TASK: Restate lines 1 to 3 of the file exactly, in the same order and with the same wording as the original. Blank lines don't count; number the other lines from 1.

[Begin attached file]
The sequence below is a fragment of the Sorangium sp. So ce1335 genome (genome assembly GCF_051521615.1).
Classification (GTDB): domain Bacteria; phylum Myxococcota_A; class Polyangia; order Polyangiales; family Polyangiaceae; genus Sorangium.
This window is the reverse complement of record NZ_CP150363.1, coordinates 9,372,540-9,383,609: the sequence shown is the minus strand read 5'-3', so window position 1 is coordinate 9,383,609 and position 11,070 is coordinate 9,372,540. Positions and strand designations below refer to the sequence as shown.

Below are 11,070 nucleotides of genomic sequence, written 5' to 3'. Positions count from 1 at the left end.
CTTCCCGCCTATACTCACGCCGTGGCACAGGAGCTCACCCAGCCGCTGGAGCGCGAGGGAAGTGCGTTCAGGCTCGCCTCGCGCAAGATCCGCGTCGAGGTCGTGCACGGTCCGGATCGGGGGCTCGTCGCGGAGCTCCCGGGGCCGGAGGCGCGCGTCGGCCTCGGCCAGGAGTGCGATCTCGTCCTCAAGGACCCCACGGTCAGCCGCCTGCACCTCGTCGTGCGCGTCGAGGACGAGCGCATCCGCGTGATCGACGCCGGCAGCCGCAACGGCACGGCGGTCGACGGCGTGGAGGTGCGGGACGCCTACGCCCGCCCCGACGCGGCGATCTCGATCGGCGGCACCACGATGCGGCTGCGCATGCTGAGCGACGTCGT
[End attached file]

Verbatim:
The sequence below is a fragment of the Sorangium sp. So ce1335 genome (genome assembly GCF_051521615.1).
Classification (GTDB): domain Bacteria; phylum Myxococcota_A; class Polyangia; order Polyangiales; family Polyangiaceae; genus Sorangium.
This window is the reverse complement of record NZ_CP150363.1, coordinates 9,372,540-9,383,609: the sequence shown is the minus strand read 5'-3', so window position 1 is coordinate 9,383,609 and position 11,070 is coordinate 9,372,540. Positions and strand designations below refer to the sequence as shown.